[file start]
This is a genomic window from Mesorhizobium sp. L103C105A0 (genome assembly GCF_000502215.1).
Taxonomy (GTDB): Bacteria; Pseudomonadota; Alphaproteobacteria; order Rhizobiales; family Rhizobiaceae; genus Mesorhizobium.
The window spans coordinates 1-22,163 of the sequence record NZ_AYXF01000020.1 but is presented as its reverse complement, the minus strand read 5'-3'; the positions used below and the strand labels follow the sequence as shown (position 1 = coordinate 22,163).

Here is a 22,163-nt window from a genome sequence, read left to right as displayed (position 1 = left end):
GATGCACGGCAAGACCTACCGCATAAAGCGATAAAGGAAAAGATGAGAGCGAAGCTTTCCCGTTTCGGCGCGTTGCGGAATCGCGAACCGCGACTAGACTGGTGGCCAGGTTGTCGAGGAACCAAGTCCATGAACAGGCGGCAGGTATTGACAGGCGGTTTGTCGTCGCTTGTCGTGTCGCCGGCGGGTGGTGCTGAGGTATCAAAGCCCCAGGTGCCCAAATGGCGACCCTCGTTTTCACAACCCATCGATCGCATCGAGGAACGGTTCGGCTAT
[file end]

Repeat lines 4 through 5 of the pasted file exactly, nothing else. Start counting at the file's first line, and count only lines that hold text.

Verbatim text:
Here is a 22,163-nt window from a genome sequence, read left to right as displayed (position 1 = left end):
GATGCACGGCAAGACCTACCGCATAAAGCGATAAAGGAAAAGATGAGAGCGAAGCTTTCCCGTTTCGGCGCGTTGCGGAATCGCGAACCGCGACTAGACTGGTGGCCAGGTTGTCGAGGAACCAAGTCCATGAACAGGCGGCAGGTATTGACAGGCGGTTTGTCGTCGCTTGTCGTGTCGCCGGCGGGTGGTGCTGAGGTATCAAAGCCCCAGGTGCCCAAATGGCGACCCTCGTTTTCACAACCCATCGATCGCATCGAGGAACGGTTCGGCTAT